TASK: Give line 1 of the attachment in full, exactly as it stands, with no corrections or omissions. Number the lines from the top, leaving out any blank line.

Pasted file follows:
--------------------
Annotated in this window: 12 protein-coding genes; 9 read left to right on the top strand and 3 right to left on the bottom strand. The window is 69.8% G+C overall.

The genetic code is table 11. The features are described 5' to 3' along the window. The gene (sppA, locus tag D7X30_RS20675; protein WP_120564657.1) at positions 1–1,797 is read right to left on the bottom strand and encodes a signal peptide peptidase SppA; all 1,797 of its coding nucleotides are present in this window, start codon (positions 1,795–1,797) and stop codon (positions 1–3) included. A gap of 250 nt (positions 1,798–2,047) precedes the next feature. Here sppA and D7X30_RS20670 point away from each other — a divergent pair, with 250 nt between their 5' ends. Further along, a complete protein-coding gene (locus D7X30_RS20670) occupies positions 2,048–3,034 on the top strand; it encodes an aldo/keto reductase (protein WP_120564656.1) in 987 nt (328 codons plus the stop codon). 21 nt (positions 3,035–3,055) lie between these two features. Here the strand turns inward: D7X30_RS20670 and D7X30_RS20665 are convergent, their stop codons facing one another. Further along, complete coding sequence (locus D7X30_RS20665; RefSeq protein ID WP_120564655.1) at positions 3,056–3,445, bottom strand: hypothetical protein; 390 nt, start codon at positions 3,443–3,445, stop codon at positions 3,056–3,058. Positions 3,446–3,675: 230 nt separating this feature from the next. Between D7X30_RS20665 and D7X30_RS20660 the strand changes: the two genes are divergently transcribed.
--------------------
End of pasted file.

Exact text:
Annotated in this window: 12 protein-coding genes; 9 read left to right on the top strand and 3 right to left on the bottom strand. The window is 69.8% G+C overall.